flaming blossoms, pink and white oleanders, and
the sweet tuberose, " the sweetest flower for
scent that blows " ; scarlet hibiscus with its deli-
cate tassels, the pale green flower of the ylang
ylang, and huge bushes of frangipanni, which the
natives call sumboja (Plumieria acutifolia). The
last-named is the flower of the dead for Javanese
and Malay alike. It is sometimes used as an
offering in the temples, but never for the adorn-
ment of the living. It is counted a sacred flower,
always associated with graves and burial rites and
dedicated to those who have passed into the realm
of shadows. Fit emblem of the transitoriness of
life; as the blossom is so delicate that its pure
whiteness becomes stained if only touched by the
finger or even by the fall of one petal on another.
The flowers last a little longer when they drop off
of their own accord; but even then, in a day at
most, they become brown and decayed, un-
pleasant to look at or handle. Near the bushes
of frangipanni was a curious water plant, the
flower shaped like an artichoke or half-opened lily
bud. Each separate petal was full of water that
spouted out of it when grasped by the fingers ; it
is often used by thirsty travellers when other
water cannot be obtained.


As we gained the summit of the hill, the tropical
flowers gave place to the more familiar ones of
the temperate zone, and pale blue convolvulus,
dahlias, lilies, fuschias, and a host of other
flowers, especially roses, surrounded us at the top.
The roses were most wonderful, crimson, white,
pink and cream in colour, climbers, standards,
and bush roses, and there were besides, great
clumps of maidenhair fern making a most effective
background for these flowers. How delicious
was the delicate perfume of the roses after the
heavy scent of the tropical flowers! They rilled
all the air with their sweetness.

The coffee tree belongs to the Genus Coffea, a
tree indigenous to Arabia and Abyssinia; it grows
wild in the province of Caffa in the latter country,
and possibly the name may owe its derivation to
this. The tree is an evergreen, and in its natural
condition attains a height of from 1 8 to 20 feet;
but in cultivation it is not allowed to exceed 8
or 10 feet, and is made to grow in a pyramidal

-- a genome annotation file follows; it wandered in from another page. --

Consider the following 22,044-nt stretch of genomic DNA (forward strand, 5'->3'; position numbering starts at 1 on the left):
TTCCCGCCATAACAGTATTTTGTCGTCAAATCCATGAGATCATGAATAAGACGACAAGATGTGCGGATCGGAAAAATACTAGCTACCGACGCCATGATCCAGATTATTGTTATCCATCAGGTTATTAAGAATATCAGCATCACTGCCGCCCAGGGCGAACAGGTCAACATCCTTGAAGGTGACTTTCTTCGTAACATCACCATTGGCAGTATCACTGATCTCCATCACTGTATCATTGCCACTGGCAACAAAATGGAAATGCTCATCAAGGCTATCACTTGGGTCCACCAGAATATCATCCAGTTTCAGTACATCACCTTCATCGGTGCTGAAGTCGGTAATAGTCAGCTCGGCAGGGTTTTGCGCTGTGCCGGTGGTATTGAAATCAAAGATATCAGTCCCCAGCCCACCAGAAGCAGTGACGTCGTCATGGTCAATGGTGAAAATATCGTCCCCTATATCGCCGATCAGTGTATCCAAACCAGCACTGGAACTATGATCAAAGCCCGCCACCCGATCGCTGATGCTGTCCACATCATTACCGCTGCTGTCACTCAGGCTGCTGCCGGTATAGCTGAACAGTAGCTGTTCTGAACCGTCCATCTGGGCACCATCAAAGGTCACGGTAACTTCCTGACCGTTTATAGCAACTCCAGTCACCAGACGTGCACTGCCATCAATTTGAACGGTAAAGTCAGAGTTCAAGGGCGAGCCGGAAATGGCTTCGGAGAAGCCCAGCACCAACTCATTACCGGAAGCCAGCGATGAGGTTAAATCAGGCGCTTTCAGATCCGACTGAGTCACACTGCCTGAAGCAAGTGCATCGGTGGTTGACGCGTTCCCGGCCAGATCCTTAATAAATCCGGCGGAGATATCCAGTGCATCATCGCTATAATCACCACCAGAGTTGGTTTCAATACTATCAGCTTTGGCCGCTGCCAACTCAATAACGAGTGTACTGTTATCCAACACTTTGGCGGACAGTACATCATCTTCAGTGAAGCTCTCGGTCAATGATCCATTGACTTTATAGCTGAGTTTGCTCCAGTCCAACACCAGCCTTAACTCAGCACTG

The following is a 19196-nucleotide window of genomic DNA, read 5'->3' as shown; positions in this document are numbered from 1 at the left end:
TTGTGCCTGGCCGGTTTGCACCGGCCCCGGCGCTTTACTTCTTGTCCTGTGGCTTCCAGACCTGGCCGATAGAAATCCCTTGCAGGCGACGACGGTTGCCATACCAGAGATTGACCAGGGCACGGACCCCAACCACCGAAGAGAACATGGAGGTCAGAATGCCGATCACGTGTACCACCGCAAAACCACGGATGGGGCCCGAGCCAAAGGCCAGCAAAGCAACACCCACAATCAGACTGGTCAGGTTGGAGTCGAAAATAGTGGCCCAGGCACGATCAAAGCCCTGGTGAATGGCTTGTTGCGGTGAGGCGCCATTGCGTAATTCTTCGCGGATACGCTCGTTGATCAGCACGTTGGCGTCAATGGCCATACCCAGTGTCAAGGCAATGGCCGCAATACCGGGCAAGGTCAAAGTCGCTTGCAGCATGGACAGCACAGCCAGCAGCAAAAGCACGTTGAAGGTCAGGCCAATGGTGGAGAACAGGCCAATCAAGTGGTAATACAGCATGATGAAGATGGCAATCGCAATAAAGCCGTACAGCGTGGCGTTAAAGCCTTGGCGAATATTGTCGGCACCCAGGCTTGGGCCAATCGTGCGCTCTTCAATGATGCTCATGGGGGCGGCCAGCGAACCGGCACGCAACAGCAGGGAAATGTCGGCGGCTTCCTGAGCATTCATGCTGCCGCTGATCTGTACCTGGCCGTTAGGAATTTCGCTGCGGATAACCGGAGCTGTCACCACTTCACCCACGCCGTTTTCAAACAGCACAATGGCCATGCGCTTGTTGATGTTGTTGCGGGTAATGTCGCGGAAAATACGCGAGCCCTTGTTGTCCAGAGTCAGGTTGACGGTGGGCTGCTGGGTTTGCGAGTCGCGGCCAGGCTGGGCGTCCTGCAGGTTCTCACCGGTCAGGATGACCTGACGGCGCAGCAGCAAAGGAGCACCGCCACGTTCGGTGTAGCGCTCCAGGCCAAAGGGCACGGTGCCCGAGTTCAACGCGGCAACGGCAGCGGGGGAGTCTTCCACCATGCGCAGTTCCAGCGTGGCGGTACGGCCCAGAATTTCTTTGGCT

form, the lowest branches almost on the ground.
In its native home it bears a beautiful snow-white
flower, with a fragrant perfume, but the blossom
is short lived. The variety grown in Java has a
bright red flower, and the coffee plantations pre-
sent a delightful appearance when the trees are in
bloom. The fruit when ripe is not unlike a small
cherry, and is of a dark crimson colour. In each
fruit are two seeds embedded in pulp of a bluish or
else a yellowish colour, according to the kind of
plant. From these berries, after they have gone
through the processes of being freed from the
pulp, dried, sorted, and finally roasted and
ground, the coffee we drink is made.

The whole temple is in a very ruined condi-
tion, but many of the bas-reliefs are marvellously
perfect, especially one in the entrance to the in-
terior, on which Buddha is depicted seated under
a " Bo " tree, whose leaves have spread them-
selves out over his head, so as to form a pajong or
state umbrella; groups of worshippers are present-
ing him with offerings and incense, while Buddha
appears to be addressing to them words of wisdom.
The figures in this sculpture are executed with
wonderful skill and delicacy, and show little trace
of their long burial. We were also much in-
terested in another fine bas-relief, in which
Buddha appears as an infant in his mother's arms,
for it might easily have been a representation of
the Madonna and Child, as depicted by Italian
artists.

Right and left of the avenue are plots of ground